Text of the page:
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Beauty is fleeting. Proverbs states it; we feel it. Despite the beauty industry’s promise that enough dye, Botox, exercise, superfoods, nips, and tucks will keep us in our prime, we know the losing battle as we fade, weaken, and wrinkle. The question is not if we will lose our youthful beauty—everyone does, unless they die young. The question is how we will use our youth and health before it is gone.

We tend to think of beauty as a thing to be maintained, not used. But like time, beauty is running out, and we can spend it wisely or foolishly. Prostitutes are a good example. In a church I was part of, there was a brothel next door, and one Sunday morning I met an old prostitute. Once, she must have been young and beautiful. She spent her looks on men who cared nothing for her. She had been beautiful for people whose selfishness stole her youth and health. When her beauty ran out, there was nothing left but isolation and old age. There was nothing attractive about this broken woman.

The point is not how much beauty we have but how we use it. I am always struck by images of women in church history. Comparing portraits from their late teens with portraits from the end of their lives is sobering. There is little difference in looks between them and the old prostitute: beautiful when young, worn and tired when old. The difference is in what the Christian women spent their beauty—their health and strength—on. Instead of working to please wicked men, they brought up children, showed hospitality, washed the feet of the saints, cared for the afflicted, and devoted themselves to every good work. They spent their beauty as surely as the prostitute did, but they spent it on things with eternal value. They spent it in obedience and ended up with wisdom and holiness and other spiritual fruit.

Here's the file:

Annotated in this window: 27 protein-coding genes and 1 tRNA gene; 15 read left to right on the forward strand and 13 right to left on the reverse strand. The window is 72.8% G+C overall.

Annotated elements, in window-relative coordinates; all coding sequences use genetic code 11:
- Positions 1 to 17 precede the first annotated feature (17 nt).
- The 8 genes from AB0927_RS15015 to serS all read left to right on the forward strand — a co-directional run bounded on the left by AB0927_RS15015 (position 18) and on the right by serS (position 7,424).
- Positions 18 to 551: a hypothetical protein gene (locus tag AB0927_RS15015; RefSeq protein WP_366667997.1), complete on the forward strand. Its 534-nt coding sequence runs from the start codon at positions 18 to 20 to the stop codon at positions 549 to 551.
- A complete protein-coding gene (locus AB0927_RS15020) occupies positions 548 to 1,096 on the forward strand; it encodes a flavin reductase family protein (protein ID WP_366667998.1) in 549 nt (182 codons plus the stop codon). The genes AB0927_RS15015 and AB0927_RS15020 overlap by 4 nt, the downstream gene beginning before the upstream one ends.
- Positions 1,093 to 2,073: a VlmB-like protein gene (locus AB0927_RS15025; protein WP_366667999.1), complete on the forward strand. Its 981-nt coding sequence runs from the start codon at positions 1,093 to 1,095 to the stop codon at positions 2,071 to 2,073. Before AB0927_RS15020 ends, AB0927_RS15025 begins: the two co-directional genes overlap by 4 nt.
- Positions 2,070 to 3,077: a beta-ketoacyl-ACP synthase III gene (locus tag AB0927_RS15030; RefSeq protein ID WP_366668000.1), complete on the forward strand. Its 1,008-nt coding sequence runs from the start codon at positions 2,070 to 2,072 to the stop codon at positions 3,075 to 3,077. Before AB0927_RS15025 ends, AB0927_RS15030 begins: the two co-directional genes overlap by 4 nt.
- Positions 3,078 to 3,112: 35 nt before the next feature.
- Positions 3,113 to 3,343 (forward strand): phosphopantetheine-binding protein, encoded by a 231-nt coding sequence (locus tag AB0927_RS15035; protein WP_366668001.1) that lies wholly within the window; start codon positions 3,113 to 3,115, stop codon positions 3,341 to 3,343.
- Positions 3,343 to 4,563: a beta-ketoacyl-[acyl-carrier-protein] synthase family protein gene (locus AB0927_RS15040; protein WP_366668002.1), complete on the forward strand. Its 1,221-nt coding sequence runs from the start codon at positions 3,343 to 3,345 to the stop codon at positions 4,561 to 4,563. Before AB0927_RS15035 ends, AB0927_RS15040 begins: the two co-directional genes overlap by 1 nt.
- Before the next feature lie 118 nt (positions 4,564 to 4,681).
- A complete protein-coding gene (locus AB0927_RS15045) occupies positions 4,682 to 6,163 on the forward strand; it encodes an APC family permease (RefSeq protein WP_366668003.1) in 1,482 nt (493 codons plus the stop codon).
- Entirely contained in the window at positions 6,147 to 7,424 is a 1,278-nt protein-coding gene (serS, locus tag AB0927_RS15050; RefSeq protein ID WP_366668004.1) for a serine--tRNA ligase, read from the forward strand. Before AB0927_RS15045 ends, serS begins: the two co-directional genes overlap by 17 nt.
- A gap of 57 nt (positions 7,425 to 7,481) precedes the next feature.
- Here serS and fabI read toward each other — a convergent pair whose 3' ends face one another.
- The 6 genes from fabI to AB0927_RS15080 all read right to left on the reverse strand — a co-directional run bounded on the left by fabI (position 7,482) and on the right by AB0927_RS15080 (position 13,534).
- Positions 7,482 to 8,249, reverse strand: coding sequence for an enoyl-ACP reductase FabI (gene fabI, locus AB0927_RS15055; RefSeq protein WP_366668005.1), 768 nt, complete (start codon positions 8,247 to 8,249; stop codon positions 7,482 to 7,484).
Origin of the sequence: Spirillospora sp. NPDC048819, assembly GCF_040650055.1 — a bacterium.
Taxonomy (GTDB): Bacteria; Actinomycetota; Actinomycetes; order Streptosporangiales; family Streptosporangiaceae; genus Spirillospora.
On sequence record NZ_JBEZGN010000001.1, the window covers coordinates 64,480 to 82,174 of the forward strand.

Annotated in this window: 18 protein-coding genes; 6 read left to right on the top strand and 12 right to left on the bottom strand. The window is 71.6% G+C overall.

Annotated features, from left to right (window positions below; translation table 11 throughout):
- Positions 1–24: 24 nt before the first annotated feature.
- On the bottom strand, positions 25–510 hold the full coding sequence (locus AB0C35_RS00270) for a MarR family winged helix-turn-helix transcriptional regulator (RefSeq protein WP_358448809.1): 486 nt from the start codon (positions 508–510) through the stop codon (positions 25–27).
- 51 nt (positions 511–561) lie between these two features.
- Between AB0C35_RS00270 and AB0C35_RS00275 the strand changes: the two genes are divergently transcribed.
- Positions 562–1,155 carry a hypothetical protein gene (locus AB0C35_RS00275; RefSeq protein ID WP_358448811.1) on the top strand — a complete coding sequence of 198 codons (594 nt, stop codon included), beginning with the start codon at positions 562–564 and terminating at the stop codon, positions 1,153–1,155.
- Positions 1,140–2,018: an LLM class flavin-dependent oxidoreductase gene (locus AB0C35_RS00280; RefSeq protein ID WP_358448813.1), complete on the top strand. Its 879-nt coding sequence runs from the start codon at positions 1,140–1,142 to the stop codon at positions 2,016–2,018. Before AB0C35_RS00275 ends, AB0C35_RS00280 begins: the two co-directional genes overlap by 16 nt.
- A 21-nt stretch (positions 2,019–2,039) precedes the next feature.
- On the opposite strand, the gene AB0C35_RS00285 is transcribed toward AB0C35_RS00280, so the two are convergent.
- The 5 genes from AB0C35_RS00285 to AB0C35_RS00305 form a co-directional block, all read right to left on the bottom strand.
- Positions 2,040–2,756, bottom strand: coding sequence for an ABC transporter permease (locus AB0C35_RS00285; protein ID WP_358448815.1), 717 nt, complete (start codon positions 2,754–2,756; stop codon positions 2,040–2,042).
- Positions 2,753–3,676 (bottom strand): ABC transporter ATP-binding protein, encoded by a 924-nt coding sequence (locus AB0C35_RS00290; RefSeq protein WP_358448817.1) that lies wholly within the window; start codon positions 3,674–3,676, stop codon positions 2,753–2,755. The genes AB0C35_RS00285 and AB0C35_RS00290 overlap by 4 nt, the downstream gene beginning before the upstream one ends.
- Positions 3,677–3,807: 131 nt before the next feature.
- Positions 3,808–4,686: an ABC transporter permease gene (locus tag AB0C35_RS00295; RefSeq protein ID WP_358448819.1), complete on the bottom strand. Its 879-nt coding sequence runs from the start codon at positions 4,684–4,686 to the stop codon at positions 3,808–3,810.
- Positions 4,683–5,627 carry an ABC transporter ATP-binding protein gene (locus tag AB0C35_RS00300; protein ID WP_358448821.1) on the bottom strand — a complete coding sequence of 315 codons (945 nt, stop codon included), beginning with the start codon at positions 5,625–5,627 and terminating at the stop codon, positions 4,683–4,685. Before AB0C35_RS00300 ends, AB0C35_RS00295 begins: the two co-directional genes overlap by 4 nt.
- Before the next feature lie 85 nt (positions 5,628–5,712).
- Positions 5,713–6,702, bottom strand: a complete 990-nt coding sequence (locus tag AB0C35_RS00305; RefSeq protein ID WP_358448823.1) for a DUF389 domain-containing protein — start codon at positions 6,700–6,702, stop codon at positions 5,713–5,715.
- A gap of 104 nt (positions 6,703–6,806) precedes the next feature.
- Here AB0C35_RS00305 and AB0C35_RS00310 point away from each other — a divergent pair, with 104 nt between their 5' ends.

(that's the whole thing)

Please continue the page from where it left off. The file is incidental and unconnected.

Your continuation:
In her novel Agnes Grey, Anne Brontë has a character marry a “filthy beast” for his money. The woman later laments, “It is too bad to feel life, health and beauty wasting away, unfelt and unenjoyed, for such a brute as that!” Our beauty can concretely bless others in God-glorifying ways—utilized, not wasted—as we bear children, support and love husbands, weep with those who weep, bear reproach for the sake of Christ, invest in our local congregations by practically serving other believers, and refuse to eat the bread of idleness. This sort of gospel work will use up our beauty in ways that God created it to be used. The fleetingness of our physical beauty will be invested in ways that bring spiritual returns.

Christians are called to care for our bodies. But we are called to much more than that: stewardship of all resources, including physical beauty, is part of faithful obedience. Maintenance is not the goal. Spiritual fruitfulness is. We budget our money, we schedule our time; how are we using our beauty?

Radical Corruption

The “Normalcy” of Sin

Keep Reading Hope amid Disappointment

From the May 2018 Issue
May 2018 Issue